Sweepstakes and contests are governed by a variety of state and federal laws, such as lottery, prize notification and registration laws, as well as laws regulating how sweepstakes and contests are advertised.
The Basics: Sweepstakes vs. Contests
- A sweepstakes is a game where the outcome is determined by chance and the participants cannot be required to expend money or provide any other consideration.
- A contest is a game where the outcome is determined by skill and the most skilled participant will be the winner. Definition varies by state.
Why does it matter?
- Need to avoid creating a lottery: prize, consideration and chance
- Only the state can run a lottery
- Sweepstakes omit element of consideration or provide AMOE
- Contests omit element of chance
Sweepstakes – Eliminating Consideration
- Consideration can be purchase or payment; substantial effort; or something of value
- What is not consideration (typically): mailing in an entry form; completing a simple survey; referring a limited number of friends
- What is or could be: text messaging charges; providing extensive personal information; providing extensive UGC
Contests – Eliminating Chance
- Skill must determine the winner
- Tie-breaker should not be determined by chance
- Must establish criteria for determining the winner
- Judges must be qualified
Sweepstakes and ContestsUsing Social Media
Sweeps: Do Social Media Entry Requirements = Consideration?
- Must have an account on Twitter/Facebook
- Follow the sponsor on Twitter/”Like” sponsor on Facebook
- Re-tweet to enter
- Subscribe to a sponsor’s blog
- Blog about the sweepstakes or contest
- Post the sweepstakes or contest to your own blog
- Join sponsor’s community
- Answer/comment on an issue in sponsor’s community
- Write a product review
- Forward to a friend on Facebook
A cautionary note on reviews…
Contests: Public Voting
- Does public voting introduce an element of chance in a contest?
- Concerns with public voting:
- Absence of clearly defined judging criteria
- If you have criteria, will public follow them?
- Are the public qualified to judge?
- Is the process fair?
Ways to Mitigate Risk When Using Public Voting
- Post clear voting terms.
- Limit voting to one vote per person to avoid the contest becoming a popularity contest.
- Only implement public voting in cases where the public can legitimately judge entries (e.g., cutest pet, best photo). Maybe combine with judging.
- Have a mechanism in place on the backend to screen for individuals using bots or other automated means to vote.
Other Challenges for Social Media Platforms
- You must comply with a social media platform’s own guidelines
- Limited character count/space to comply with disclosure requirements
- Difficult to ensure that the promotion reaches its intended audience since it is instantly accessible by the world
- UGC Risks
Facebook Guidelines: Entry on Facebook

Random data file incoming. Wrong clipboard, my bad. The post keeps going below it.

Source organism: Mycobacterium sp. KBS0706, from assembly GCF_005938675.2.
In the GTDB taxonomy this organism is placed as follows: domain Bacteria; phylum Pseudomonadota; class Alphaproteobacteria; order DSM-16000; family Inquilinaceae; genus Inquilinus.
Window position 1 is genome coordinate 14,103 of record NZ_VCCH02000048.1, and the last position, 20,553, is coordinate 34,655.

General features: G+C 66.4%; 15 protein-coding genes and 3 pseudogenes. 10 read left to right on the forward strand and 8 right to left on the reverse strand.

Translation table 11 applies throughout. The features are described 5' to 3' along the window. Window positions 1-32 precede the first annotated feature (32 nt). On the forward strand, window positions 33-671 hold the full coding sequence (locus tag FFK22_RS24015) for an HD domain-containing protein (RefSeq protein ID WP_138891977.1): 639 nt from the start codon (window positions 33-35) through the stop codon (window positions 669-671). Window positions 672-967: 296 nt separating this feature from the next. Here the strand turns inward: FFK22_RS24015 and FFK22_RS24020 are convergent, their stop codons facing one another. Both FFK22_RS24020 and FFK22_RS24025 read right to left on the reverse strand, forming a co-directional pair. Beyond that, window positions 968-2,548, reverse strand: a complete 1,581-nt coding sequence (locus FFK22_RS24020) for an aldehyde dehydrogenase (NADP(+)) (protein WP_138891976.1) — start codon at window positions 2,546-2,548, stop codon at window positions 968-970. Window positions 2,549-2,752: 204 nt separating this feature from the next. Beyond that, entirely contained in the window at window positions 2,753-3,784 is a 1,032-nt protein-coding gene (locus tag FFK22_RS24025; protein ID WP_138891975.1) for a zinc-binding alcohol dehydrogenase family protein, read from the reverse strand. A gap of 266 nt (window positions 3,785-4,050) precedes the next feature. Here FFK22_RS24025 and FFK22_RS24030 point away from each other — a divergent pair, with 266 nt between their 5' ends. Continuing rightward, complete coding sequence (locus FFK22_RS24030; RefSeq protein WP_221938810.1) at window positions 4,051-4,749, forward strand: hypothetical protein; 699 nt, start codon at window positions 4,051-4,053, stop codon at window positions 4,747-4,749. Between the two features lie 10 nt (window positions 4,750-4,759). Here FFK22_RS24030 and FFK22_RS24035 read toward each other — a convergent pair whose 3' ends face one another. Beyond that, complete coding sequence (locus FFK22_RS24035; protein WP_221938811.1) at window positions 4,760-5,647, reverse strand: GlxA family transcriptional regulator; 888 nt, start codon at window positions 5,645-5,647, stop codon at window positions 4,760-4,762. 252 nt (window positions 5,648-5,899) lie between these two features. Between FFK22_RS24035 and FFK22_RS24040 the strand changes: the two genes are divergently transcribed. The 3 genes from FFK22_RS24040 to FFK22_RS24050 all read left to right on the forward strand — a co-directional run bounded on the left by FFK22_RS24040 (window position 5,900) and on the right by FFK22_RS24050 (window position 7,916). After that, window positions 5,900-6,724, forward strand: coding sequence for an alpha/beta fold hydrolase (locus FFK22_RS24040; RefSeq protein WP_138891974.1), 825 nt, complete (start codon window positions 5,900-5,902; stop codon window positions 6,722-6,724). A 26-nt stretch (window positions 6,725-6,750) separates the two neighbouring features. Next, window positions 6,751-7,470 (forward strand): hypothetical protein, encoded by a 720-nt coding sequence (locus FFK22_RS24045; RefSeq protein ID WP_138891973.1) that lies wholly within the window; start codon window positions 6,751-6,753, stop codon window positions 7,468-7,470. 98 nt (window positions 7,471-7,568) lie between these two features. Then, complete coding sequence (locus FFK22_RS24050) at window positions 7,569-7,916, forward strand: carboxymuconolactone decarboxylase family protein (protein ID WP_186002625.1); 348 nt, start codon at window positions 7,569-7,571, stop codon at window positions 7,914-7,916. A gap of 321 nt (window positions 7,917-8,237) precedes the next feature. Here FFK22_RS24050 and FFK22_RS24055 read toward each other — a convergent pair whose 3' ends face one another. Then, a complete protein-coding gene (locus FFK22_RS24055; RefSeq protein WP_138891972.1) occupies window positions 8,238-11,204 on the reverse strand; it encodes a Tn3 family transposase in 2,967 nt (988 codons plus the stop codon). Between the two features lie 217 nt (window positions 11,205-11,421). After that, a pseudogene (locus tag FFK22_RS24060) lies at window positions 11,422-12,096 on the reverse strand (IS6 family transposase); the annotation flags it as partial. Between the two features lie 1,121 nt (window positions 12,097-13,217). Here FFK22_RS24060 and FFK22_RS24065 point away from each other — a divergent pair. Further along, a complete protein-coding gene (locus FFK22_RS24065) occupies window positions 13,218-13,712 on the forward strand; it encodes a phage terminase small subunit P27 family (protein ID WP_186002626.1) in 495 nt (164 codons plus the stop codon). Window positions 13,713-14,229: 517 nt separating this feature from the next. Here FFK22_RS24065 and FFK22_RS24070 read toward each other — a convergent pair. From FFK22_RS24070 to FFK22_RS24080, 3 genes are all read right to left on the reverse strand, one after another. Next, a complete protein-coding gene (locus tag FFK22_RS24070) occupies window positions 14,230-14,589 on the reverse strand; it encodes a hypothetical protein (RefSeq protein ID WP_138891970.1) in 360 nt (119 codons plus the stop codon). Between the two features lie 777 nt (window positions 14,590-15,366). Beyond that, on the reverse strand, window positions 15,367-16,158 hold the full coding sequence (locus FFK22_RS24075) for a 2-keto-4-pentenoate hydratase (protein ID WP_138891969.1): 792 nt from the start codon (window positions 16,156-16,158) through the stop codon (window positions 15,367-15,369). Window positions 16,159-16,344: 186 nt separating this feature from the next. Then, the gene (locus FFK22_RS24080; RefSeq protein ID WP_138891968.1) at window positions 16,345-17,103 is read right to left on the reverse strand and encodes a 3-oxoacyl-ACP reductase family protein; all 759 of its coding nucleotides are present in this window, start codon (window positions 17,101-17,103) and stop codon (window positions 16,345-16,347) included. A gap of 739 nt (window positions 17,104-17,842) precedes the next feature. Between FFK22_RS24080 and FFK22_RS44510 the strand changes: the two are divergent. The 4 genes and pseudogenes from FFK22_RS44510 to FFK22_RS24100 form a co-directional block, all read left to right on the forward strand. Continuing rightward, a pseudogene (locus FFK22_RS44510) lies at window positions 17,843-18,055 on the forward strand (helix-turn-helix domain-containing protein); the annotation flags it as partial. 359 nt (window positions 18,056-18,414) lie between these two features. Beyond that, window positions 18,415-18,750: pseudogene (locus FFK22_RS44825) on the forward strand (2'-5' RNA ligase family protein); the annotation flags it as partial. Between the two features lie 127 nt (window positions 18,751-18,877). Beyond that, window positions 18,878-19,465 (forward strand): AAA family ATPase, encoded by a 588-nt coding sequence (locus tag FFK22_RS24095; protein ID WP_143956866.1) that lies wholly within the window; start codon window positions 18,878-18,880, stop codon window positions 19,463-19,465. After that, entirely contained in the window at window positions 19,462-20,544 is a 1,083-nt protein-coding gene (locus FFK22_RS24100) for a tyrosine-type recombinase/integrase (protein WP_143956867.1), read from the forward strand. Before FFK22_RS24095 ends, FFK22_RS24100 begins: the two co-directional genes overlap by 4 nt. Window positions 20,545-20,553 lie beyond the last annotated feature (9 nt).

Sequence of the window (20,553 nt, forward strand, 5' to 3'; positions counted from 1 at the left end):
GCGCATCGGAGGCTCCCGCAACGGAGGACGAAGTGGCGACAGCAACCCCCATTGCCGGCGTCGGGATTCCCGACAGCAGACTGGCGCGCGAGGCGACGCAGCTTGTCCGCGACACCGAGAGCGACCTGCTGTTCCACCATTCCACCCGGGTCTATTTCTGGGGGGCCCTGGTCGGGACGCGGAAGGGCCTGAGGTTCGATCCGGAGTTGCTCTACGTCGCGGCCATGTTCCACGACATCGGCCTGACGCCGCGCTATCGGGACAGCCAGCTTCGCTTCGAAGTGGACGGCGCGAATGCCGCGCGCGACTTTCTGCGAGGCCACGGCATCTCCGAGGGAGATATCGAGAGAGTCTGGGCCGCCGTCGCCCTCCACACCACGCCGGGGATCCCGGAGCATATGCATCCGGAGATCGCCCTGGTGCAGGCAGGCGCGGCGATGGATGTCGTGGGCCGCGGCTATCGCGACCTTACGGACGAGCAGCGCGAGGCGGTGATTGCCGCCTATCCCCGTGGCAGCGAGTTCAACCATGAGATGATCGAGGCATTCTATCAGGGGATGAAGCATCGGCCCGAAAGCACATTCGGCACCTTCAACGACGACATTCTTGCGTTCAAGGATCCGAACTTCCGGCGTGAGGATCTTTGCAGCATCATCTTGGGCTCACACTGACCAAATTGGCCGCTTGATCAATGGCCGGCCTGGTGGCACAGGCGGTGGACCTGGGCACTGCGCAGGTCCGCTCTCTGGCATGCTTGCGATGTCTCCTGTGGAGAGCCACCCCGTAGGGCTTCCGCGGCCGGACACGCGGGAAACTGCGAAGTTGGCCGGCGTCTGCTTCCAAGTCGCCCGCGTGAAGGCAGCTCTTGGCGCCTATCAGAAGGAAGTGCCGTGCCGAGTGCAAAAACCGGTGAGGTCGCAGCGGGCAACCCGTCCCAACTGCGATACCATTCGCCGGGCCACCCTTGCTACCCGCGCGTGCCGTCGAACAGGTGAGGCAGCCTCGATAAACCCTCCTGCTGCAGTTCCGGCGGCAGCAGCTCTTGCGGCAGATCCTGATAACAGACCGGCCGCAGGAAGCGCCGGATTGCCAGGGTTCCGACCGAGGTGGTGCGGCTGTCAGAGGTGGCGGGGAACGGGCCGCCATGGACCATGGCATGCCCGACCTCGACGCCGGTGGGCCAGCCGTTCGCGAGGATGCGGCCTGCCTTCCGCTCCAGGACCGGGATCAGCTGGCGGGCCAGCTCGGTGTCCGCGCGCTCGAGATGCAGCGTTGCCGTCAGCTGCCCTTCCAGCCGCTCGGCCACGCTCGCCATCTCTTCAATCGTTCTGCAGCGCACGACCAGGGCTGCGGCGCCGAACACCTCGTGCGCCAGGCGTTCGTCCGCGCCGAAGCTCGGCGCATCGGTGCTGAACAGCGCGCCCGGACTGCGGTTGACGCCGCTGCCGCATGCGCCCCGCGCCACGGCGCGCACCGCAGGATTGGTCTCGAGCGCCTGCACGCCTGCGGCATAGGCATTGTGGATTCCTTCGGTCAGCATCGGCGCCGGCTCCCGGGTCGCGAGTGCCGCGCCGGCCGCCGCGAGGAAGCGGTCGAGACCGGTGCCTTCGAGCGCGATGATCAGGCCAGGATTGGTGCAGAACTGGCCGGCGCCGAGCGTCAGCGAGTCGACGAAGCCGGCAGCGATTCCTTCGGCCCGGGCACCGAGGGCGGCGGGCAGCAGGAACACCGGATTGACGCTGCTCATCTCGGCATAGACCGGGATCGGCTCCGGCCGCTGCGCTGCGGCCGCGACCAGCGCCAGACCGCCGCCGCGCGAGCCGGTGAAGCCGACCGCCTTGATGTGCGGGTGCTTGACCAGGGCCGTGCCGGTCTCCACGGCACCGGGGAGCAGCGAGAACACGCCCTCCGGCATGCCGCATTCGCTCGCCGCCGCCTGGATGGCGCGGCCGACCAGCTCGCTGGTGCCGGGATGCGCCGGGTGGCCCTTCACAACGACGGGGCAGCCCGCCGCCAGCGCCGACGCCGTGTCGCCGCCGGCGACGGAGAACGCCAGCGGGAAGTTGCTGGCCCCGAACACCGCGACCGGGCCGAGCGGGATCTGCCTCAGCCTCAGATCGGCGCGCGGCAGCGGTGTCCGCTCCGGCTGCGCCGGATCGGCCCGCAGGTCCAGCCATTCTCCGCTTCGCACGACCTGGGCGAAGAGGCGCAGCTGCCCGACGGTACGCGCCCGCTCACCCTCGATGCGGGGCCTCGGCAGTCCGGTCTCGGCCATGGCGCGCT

- Must be administered within Apps on Facebook.com, either on a Canvas Page or an app on a Page Tab. (i.e., cannot require a user update her status or post on your wall to be entered)
- You can require entrants to Like your page to enter, but you can’t enter people automatically by Liking your page
- You can’t notify winners through Facebook
- Facebook must be released in the rules
- Must include a clear disclosure stating that:
- the promotion is no way sponsored, endorsed or administered by Facebook.
- any information provided by entrant is being provided to Sponsor and not to Facebook and if entrant has any questions she should contact Sponsor and not Facebook
YouTube Contest PlatformTerms and Conditions
- Cannot require a purchase to enter
- Must be only open to 18+
- Ownership of videos must be retained by the entrants
- Must include a privacy notice in the rules
- Must post a notice stating that YouTube is not a sponsor of the Contest and has no responsibility or liability regarding the conduct or administration of the Contest
Disclosure Requirements in Social Media
- Most critical disclosures:
- No purchase necessary
- Age of Eligibility (e.g., 18 or older)
- Link to the rules
- A user should not be required to click on a link to see the disclosures
- Facebook: The disclosures do not necessarily need to appear in the top line of status update, but can be included in the body copy of the status.
NoPurNec 18+ Rules@[tinyURL]
- If entry deadline is not in body of Tweet, you should add it
- Disclosures can appear in a Tweet immediately following the call-to-action Tweet (i.e., 1 of 2, 2 of 2)
Contests & User-Generated Content (UGC)
Are you responsible when Contest entrants infringe upon rights?
- Be smart about the subject matter of submissions you invite
- BAD IDEA: “Create a five minute video in which you recreate a scene from your favorite Hollywood movie and upload it on our website.”
- Implement screening
- Have strong rules and follow them!